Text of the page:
I feel comfortable assuming that white liberals should be able to tolerate the shit they see because they haven’t really been affected by the policies that have demeaned minority groups over the centuries. Thus, it’s a bit privileged to just brush aside what bothers you on something like a Facebook newsfeed. If you happen to be, however, Black, Jewish, Muslim, female or any one of the targets of the Alt Right, which Trump’s wake has pulled into the mainstream, you don’t have it as easy. Maybe you can learn to ignore something unpleasant, but how long will we ignore those who can’t blend as easily into America’s white crowds?
An untold number of people have died with the n-word being the last thing that they ever heard. People have died for being gay. For being trans. But our political viewpoints are malleable to a certain extent. I even voted for a Democrat once, though I doubt I’m ever going to accept Ludwig von Mises as my lord and savior (emphasis on lord). That said, our country has a shameful history regarding the repression of communists and anarchists.
There’s another issue at play, too. That of censorship. I am ardently opposed to it, with reasonable restrictions. But this shouldn’t be conflated with the criticisms aimed at people proclaiming to be offended by this and that. There is no side of the political spectrum that has a monopoly on being offended. Sixty years ago, black people drinking out of the wrong water fountain offended plenty of true-blue patriots. A child singing My Country ‘Tis of Thee in Spanish is also offensive to the same lot who like to point and laugh at those who feel that grabbing a woman’s pussy is just locker room talk.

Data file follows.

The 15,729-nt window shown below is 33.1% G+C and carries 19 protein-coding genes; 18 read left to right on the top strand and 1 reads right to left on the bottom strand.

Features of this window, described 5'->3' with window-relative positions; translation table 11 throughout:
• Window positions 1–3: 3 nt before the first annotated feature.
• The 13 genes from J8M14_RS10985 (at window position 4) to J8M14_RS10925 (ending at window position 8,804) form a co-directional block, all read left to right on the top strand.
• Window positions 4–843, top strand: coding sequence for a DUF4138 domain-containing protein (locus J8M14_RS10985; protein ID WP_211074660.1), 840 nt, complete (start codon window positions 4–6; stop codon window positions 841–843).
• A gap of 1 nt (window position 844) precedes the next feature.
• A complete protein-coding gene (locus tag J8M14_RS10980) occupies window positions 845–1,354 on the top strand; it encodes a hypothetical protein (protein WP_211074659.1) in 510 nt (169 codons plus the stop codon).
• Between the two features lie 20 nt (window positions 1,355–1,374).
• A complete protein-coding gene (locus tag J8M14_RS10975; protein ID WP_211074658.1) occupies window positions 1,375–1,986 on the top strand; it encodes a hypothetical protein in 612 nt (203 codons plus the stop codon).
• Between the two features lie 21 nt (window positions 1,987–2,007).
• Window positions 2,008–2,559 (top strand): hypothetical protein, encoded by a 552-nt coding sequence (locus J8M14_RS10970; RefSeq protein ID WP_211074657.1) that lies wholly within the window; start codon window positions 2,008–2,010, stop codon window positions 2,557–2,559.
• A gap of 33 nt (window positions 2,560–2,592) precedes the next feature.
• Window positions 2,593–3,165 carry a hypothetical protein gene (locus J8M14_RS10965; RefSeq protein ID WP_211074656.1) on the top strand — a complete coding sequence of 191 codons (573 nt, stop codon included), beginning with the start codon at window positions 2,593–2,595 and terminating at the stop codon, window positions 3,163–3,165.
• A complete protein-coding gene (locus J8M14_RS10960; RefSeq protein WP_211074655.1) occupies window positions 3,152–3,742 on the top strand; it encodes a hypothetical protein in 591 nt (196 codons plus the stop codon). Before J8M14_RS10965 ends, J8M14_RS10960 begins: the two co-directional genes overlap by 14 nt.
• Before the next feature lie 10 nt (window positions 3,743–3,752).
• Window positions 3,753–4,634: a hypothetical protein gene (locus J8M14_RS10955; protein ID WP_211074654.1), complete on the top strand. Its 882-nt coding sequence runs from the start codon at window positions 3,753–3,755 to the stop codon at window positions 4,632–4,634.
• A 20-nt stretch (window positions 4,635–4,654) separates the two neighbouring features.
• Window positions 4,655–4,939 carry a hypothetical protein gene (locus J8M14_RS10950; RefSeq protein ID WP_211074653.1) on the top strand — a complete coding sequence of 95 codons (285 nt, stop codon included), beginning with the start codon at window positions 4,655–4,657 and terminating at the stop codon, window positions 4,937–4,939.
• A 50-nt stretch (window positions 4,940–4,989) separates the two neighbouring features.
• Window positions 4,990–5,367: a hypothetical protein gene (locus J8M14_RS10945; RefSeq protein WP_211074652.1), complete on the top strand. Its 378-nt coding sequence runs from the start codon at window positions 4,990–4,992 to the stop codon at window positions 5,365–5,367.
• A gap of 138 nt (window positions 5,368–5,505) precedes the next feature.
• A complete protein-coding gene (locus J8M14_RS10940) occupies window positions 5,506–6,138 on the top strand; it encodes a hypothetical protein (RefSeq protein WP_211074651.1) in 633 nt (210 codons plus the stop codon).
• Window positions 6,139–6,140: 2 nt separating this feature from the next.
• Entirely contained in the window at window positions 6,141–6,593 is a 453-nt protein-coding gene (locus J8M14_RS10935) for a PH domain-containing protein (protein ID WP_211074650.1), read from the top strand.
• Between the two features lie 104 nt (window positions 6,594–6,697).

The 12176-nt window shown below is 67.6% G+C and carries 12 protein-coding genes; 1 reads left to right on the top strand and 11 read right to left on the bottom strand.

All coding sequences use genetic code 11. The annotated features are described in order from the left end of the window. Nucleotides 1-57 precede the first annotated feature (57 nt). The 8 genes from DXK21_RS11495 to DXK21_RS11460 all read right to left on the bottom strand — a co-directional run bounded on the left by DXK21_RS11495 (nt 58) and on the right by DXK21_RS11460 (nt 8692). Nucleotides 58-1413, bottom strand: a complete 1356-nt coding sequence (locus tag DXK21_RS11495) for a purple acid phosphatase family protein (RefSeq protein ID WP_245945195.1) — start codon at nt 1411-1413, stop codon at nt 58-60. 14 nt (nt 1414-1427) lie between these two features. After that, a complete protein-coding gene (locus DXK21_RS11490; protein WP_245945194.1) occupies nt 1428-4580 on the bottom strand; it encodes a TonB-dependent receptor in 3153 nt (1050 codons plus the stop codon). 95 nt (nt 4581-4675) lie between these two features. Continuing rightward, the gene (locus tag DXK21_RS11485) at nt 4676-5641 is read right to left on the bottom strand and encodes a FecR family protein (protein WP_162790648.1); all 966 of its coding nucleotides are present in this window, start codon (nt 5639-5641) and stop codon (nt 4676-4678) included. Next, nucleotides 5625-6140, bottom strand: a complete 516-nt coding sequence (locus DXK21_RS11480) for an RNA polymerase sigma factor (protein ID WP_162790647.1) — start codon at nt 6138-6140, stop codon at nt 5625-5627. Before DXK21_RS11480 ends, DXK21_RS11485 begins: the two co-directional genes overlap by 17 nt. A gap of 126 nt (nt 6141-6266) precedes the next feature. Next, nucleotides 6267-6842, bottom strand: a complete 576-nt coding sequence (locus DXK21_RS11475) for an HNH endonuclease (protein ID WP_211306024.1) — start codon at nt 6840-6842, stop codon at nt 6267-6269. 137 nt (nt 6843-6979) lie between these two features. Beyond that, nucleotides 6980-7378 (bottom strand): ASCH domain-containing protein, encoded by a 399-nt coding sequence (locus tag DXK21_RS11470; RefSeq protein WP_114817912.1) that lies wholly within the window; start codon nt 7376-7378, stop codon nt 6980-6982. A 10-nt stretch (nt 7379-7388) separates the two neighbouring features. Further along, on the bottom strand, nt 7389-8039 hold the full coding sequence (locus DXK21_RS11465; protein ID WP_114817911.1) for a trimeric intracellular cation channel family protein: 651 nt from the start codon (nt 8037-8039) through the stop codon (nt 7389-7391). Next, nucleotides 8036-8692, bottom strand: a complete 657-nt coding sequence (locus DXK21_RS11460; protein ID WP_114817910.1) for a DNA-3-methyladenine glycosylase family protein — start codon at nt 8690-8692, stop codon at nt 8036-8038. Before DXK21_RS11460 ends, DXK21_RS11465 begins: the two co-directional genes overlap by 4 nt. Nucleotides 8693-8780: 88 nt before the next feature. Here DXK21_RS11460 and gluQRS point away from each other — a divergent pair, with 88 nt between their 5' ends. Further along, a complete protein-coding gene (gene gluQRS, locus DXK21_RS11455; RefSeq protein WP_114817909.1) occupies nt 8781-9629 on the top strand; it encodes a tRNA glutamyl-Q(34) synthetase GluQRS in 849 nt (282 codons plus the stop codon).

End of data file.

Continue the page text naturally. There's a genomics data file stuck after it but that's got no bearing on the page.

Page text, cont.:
George Carlin, who I have derived far too much of my perspective from, recorded a bit before the 9/11 attacks that was only recently released because it was believed that nobody at the time could have handled it. And that’s the creeping direction I see so many like-minded people going. My own political consciousness really began developing during the period when the Clear Channel memorandum was a real thing, suggesting that certain songs should not be played in a post-9/11 America. A time when our right to speak openly and freely had been fundamentally changed, wholesale, by the USA PATRIOT Act.
Issues of speech matter. Not all free speech is worthy of listening to—the Klan rally that gets disrupted by community members, whether it’s in South Carolina, Anaheim or wherever, certainly won’t find a sympathetic ear from me—but it’s part of the messy process of free speech. Locking ourselves into echo chambers is a foolish idea. We restrict our ability to ferment nuanced, tuned responses. And while safe spaces are useful, we shouldn’t seek to turn our political consciousnesses into safe spaces.
If liberals and left-leaning individuals want to be allies, and want to help push back against the cultural shifts that will remain after the election—Trump presidency or not—then we shouldn’t abandon vulnerable populations on the front lines.
There is more room to speak out against what you find offensive, demeaning or dangerous than there is pride in shutting it out of your life completely. So, perhaps that’s a more useful course of action.
Speak up. Call people out. Challenge ideas. Challenge, challenge, challenge. Because retreating only cedes ground to the opposition.